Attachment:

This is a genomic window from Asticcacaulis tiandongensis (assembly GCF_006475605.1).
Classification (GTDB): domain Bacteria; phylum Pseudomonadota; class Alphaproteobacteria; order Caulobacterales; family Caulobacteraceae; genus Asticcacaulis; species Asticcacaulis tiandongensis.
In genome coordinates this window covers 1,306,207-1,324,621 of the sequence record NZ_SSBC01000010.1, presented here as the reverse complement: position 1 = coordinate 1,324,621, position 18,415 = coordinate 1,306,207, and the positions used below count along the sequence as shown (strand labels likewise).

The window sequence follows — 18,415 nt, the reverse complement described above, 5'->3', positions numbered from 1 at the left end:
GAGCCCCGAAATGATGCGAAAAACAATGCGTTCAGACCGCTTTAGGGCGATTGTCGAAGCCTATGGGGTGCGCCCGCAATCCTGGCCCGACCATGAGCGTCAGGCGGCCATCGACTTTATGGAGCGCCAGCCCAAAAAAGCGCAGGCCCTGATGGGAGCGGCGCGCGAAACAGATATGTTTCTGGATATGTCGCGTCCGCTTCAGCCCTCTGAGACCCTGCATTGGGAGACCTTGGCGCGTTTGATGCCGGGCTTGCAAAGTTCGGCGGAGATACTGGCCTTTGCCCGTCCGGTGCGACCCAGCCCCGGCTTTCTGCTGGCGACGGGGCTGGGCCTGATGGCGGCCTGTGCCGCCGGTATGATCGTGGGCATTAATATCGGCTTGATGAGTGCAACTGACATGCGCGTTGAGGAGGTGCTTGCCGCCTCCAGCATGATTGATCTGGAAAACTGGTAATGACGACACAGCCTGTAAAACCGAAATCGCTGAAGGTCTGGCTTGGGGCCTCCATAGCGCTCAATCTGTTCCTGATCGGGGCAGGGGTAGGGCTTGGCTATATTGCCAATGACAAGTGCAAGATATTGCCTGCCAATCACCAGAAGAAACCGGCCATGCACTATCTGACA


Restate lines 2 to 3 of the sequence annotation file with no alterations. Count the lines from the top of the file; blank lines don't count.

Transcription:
Classification (GTDB): domain Bacteria; phylum Pseudomonadota; class Alphaproteobacteria; order Caulobacterales; family Caulobacteraceae; genus Asticcacaulis; species Asticcacaulis tiandongensis.
In genome coordinates this window covers 1,306,207-1,324,621 of the sequence record NZ_SSBC01000010.1, presented here as the reverse complement: position 1 = coordinate 1,324,621, position 18,415 = coordinate 1,306,207, and the positions used below count along the sequence as shown (strand labels likewise).